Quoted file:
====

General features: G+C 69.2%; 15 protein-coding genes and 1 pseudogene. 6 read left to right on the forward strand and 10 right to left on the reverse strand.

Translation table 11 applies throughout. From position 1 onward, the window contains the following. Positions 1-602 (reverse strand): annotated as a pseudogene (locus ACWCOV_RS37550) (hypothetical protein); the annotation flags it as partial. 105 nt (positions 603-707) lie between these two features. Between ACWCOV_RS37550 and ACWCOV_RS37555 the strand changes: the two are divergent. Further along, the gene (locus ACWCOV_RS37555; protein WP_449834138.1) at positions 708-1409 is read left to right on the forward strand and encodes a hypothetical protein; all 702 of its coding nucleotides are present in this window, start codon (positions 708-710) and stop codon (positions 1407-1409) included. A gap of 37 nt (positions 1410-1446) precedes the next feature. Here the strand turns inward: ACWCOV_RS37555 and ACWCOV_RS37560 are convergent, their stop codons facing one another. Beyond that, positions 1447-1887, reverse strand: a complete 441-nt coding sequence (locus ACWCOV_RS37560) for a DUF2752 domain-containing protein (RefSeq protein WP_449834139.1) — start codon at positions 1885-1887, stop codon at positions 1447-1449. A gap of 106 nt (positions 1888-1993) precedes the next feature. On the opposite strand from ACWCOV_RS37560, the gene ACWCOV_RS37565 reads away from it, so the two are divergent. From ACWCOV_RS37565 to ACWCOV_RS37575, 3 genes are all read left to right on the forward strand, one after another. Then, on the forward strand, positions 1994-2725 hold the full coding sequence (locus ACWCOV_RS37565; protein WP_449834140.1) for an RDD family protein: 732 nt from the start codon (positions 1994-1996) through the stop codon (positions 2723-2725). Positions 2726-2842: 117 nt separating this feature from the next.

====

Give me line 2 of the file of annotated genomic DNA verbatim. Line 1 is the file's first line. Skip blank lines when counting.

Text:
Translation table 11 applies throughout. From position 1 onward, the window contains the following. Positions 1-602 (reverse strand): annotated as a pseudogene (locus ACWCOV_RS37550) (hypothetical protein); the annotation flags it as partial. 105 nt (positions 603-707) lie between these two features. Between ACWCOV_RS37550 and ACWCOV_RS37555 the strand changes: the two are divergent. Further along, the gene (locus ACWCOV_RS37555; protein WP_449834138.1) at positions 708-1409 is read left to right on the forward strand and encodes a hypothetical protein; all 702 of its coding nucleotides are present in this window, start codon (positions 708-710) and stop codon (positions 1407-1409) included. A gap of 37 nt (positions 1410-1446) precedes the next feature. Here the strand turns inward: ACWCOV_RS37555 and ACWCOV_RS37560 are convergent, their stop codons facing one another. Beyond that, positions 1447-1887, reverse strand: a complete 441-nt coding sequence (locus ACWCOV_RS37560) for a DUF2752 domain-containing protein (RefSeq protein WP_449834139.1) — start codon at positions 1885-1887, stop codon at positions 1447-1449. A gap of 106 nt (positions 1888-1993) precedes the next feature. On the opposite strand from ACWCOV_RS37560, the gene ACWCOV_RS37565 reads away from it, so the two are divergent. From ACWCOV_RS37565 to ACWCOV_RS37575, 3 genes are all read left to right on the forward strand, one after another. Then, on the forward strand, positions 1994-2725 hold the full coding sequence (locus ACWCOV_RS37565; protein WP_449834140.1) for an RDD family protein: 732 nt from the start codon (positions 1994-1996) through the stop codon (positions 2723-2725). Positions 2726-2842: 117 nt separating this feature from the next.